For Immediate Release: June 25, 2015
- Serena Larkin, [email protected], 206-447-1880 x111
- Anna Sewell, [email protected], 206-343-7340 x1042
- Patti Goldman, [email protected], 206-343-7340 x1032
SEATTLE // Earthjustice, on behalf of Sightline Institute, has filed a lawsuit against the Obama administration today in hopes of daylighting information behind crucial federal energy policy decisions.
The groups had submitted a Freedom of Information Act request in February to the US Department of Commerce Bureau of Industry and Security (BIS) seeking details on BIS’s criteria for approving multiple significant exceptions to the nation’s 40-year-old crude oil export ban. For the more than four months since that filing, BIS has ignored multiple attempts by Earthjustice attorneys to obtain the requested information or even a response from agency officials.
Today’s lawsuit in the U.S. district court in Seattle asks the Court to order the Obama administration to disclose the BIS rationale and key documents concerning the new loopholes.
In the past year, BIS has issued secret rulings exempting certain crude oil streams from the licensing process. The agency shares its rationale with industry players seeking to exploit the new loopholes, but hides the full extent of the loopholes from the public. By quietly eroding the export ban behind closed doors, BIS is initiating a major change in US energy policy at a time when this very policy is being hotly debated in Congress.
In response to similar past FOIA requests by media outlets, agency officials have invoked the Export Administration Act of 1979 to withhold this information. Yet as Earthjustice points out in today’s filing, that law lapsed in 2001 and no longer provides any pretext for BIS to skirt the issue.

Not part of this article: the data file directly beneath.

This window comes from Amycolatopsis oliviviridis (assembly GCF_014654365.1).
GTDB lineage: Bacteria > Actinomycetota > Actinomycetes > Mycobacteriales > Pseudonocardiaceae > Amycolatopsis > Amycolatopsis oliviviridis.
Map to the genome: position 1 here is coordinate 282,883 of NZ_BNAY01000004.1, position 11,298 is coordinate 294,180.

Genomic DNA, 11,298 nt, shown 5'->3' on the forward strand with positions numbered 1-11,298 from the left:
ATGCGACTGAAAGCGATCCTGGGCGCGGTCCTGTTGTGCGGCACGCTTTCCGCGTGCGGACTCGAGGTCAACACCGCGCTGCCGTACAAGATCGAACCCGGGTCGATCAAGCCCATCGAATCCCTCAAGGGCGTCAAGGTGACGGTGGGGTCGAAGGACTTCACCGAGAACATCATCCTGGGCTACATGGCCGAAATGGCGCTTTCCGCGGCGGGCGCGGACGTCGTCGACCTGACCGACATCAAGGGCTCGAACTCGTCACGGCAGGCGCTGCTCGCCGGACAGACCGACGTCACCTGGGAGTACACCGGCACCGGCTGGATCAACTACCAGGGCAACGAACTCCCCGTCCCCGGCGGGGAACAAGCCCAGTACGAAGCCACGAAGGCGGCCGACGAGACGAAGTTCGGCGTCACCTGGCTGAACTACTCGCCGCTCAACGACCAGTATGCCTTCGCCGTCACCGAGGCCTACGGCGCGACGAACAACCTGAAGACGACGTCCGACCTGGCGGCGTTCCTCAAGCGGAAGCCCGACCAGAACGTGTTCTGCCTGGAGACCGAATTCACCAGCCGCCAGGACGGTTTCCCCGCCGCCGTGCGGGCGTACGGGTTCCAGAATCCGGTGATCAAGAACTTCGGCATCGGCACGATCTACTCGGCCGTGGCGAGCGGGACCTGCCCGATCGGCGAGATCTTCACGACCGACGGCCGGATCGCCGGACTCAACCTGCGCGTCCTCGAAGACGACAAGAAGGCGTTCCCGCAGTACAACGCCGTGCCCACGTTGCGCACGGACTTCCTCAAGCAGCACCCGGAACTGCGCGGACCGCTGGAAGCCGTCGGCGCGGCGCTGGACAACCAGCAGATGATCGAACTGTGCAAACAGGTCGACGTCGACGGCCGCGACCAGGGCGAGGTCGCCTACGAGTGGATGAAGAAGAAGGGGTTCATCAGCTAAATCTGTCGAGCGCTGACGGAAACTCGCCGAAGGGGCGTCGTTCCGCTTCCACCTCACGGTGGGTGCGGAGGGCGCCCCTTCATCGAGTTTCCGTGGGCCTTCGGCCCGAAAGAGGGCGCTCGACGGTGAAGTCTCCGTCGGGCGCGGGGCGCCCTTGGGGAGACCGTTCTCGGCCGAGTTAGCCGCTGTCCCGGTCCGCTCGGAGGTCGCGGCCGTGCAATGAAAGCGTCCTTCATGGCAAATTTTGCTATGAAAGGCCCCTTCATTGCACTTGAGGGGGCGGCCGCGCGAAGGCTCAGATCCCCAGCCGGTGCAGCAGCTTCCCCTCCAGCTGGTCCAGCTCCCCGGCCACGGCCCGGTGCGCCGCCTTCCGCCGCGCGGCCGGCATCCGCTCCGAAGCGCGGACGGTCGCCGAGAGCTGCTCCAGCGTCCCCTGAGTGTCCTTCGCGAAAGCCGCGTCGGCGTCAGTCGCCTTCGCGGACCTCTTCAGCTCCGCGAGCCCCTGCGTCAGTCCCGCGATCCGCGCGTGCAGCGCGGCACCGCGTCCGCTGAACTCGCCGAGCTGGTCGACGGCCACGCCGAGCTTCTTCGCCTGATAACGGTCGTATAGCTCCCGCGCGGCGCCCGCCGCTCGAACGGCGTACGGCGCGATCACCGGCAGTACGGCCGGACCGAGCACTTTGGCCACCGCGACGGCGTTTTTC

Patti Goldman, managing attorney of Earthjustice’s Northwest office, states, “BIS is making public policy decisions about America’s energy future behind tightly closed doors. We expect greater transparency and accountability of our government when it is shaping the country’s and even the planet’s energy future.”
Eric de Place, policy director of Sightline Institute, notes, “Given the current upsurge of public concern around oil issues, from the Shell drilling lease in Alaska’s Chukchi Sea to oil trains rolling through communities across the country, this is exactly the wrong time to be engaged in secretive and illegal behavior that further promotes the interests of the oil industry.”
Sightline Institute is an independent think tank providing leading original analysis of energy, economic, and environmental policy in the Pacific Northwest.
Earthjustice, the nation’s premier nonprofit environmental law organization, wields the power of law and the strength of partnership to protect people’s health, to preserve magnificent places and wildlife, to advance clean energy, and to combat climate change.